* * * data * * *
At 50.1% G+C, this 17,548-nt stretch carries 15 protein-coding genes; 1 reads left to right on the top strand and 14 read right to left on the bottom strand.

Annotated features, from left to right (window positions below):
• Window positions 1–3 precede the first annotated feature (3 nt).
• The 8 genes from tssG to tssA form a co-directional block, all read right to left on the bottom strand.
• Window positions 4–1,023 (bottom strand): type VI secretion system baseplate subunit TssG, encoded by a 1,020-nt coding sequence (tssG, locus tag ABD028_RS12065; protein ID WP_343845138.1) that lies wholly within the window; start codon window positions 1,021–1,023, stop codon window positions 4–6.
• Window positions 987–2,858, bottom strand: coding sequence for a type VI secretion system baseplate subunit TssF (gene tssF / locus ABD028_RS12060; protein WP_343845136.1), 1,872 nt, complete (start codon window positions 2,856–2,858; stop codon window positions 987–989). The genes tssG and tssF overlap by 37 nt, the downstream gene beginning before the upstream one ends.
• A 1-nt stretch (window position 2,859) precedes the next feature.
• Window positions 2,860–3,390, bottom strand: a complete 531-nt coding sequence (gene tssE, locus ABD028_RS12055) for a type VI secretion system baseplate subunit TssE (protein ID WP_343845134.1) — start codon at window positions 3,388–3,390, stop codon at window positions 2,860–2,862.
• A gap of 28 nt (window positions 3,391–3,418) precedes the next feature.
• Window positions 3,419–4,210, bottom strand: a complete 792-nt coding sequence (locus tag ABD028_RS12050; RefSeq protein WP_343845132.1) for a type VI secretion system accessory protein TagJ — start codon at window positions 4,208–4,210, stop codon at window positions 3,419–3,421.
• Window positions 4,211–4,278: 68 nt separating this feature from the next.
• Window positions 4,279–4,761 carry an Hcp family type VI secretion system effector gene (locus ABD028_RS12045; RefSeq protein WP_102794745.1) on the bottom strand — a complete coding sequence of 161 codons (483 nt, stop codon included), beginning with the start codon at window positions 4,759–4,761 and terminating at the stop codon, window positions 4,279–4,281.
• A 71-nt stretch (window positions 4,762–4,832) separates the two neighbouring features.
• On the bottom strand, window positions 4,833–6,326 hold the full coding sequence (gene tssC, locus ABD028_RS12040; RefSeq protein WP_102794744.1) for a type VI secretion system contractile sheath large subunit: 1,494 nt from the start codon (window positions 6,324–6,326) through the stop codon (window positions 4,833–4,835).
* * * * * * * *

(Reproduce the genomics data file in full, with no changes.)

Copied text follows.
At 50.1% G+C, this 17,548-nt stretch carries 15 protein-coding genes; 1 reads left to right on the top strand and 14 read right to left on the bottom strand.

Annotated features, from left to right (window positions below):
• Window positions 1–3 precede the first annotated feature (3 nt).
• The 8 genes from tssG to tssA form a co-directional block, all read right to left on the bottom strand.
• Window positions 4–1,023 (bottom strand): type VI secretion system baseplate subunit TssG, encoded by a 1,020-nt coding sequence (tssG, locus tag ABD028_RS12065; protein ID WP_343845138.1) that lies wholly within the window; start codon window positions 1,021–1,023, stop codon window positions 4–6.
• Window positions 987–2,858, bottom strand: coding sequence for a type VI secretion system baseplate subunit TssF (gene tssF / locus ABD028_RS12060; protein WP_343845136.1), 1,872 nt, complete (start codon window positions 2,856–2,858; stop codon window positions 987–989). The genes tssG and tssF overlap by 37 nt, the downstream gene beginning before the upstream one ends.
• A 1-nt stretch (window position 2,859) precedes the next feature.
• Window positions 2,860–3,390, bottom strand: a complete 531-nt coding sequence (gene tssE, locus ABD028_RS12055) for a type VI secretion system baseplate subunit TssE (protein ID WP_343845134.1) — start codon at window positions 3,388–3,390, stop codon at window positions 2,860–2,862.
• A gap of 28 nt (window positions 3,391–3,418) precedes the next feature.
• Window positions 3,419–4,210, bottom strand: a complete 792-nt coding sequence (locus tag ABD028_RS12050; RefSeq protein WP_343845132.1) for a type VI secretion system accessory protein TagJ — start codon at window positions 4,208–4,210, stop codon at window positions 3,419–3,421.
• Window positions 4,211–4,278: 68 nt separating this feature from the next.
• Window positions 4,279–4,761 carry an Hcp family type VI secretion system effector gene (locus ABD028_RS12045; RefSeq protein WP_102794745.1) on the bottom strand — a complete coding sequence of 161 codons (483 nt, stop codon included), beginning with the start codon at window positions 4,759–4,761 and terminating at the stop codon, window positions 4,279–4,281.
• A 71-nt stretch (window positions 4,762–4,832) separates the two neighbouring features.
• On the bottom strand, window positions 4,833–6,326 hold the full coding sequence (gene tssC, locus ABD028_RS12040; RefSeq protein WP_102794744.1) for a type VI secretion system contractile sheath large subunit: 1,494 nt from the start codon (window positions 6,324–6,326) through the stop codon (window positions 4,833–4,835).